Friday, June 29, 2007
Are cattle really the cause ...
.. of bTB spreading across the country?
For sure, if a cow is carrying Tb when she is loaded onto a cattle lorry, she is unlikely to have miraculous cure on the journey to her new home. But of what long term significance, that is cattle movement and the opportunity to entrench disease in new areas, is this?
The ISG report having heavily loaded their Microsoft software with cattle data, concluded that it was significant - (but then again if badger data was weighted against this by a large degree, it would be) But over the last thirty years, microbiolgists at VLA, Weybridge have been analysing and logging spoligotypes from badgers taken in removal operations or road kill up to 1997, and mapping their results.
As we explained in our posting here , those patterns have not changed over time, despite millions of cattle movements, some of which may have been cattle carrying infection.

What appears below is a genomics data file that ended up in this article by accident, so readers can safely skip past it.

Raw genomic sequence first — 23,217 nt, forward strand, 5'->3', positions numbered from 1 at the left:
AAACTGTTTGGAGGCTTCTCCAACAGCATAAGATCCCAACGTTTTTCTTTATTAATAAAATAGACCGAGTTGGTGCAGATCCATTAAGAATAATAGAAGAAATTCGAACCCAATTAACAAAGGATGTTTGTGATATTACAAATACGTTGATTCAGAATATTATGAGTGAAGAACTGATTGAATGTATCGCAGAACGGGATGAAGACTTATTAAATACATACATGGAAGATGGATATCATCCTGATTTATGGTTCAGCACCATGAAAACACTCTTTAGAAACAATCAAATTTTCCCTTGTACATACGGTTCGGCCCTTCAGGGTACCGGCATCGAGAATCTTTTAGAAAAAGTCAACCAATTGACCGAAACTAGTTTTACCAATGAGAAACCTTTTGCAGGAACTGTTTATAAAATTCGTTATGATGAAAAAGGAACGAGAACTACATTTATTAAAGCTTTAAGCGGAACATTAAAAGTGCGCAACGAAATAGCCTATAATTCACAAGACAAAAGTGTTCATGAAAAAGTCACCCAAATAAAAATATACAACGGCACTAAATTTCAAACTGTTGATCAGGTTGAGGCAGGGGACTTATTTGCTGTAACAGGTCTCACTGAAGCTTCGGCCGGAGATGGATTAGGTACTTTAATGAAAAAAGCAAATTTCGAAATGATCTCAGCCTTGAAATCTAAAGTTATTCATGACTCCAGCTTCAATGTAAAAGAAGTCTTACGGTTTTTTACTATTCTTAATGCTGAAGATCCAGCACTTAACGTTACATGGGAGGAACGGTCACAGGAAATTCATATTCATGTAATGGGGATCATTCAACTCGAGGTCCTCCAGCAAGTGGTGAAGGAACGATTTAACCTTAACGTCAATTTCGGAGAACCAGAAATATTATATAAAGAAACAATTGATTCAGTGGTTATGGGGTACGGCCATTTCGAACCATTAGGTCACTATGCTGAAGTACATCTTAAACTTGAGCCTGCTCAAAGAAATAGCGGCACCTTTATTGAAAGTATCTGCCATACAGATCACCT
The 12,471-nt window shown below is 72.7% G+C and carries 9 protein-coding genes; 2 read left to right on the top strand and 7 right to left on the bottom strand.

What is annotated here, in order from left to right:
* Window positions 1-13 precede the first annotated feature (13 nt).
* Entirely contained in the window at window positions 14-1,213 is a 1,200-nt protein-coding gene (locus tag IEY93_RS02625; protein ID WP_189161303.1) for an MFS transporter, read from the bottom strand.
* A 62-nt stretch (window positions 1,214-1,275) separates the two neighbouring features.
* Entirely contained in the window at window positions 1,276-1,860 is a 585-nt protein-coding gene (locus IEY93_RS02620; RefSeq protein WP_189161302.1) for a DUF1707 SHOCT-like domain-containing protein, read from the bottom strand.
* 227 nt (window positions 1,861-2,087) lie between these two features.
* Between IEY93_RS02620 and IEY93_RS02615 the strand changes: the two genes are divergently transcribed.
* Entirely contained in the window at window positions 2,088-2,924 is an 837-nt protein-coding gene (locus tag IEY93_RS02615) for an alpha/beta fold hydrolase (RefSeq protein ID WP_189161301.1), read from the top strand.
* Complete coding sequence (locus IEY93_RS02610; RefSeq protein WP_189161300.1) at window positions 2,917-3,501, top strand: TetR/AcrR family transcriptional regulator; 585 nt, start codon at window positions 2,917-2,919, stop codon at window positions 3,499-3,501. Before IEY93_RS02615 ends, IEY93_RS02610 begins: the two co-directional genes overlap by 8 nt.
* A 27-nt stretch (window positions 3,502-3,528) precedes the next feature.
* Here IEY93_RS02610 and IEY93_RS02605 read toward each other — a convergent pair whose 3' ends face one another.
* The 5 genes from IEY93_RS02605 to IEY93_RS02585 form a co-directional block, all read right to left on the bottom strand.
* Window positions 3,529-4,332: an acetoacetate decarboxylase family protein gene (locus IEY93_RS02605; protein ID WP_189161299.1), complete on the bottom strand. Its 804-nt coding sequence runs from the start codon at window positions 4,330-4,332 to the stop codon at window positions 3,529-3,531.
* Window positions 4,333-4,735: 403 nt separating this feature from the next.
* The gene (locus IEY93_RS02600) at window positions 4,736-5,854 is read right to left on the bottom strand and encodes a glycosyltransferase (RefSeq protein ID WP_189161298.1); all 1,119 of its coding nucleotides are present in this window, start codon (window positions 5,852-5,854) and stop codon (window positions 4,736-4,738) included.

Farmers Guardian ,as part of an ongoing exploration of bTb research done prior to the ISG report and the way forward after it, this week has comments on this work from ex Divisional Veterinary Officer, Roger Sainsbury, and epidemiologist Dr. Richard North.
Having seen the VLA maps, now published in the ISG final report, and in the case of Mr. Sainsbury, been instrumental been instrumental in creating his own, both conclude that the geographical clustering of strains seen, is not compatible with the theory of cattle to cattle spread.
Footnote to this posting:
Four of us who began this site operated cattle herds with minimal if any 'on' movements of bought in cattle. Two contributers had a purchased bull, every ten years or so. Matt 3's dairy herd had 'No bought in Cattle' confirmed by BCMS on their database. All of us have suffered ongoing and prolonged Tb breakdowns.
Information now to hand, confirms that the spoligotype found in Matt 3's cattle was a single unique strain, and that was matched exactly by the spoligotypes found in 3 postmortemed badgers taken on his land by the RBCT team.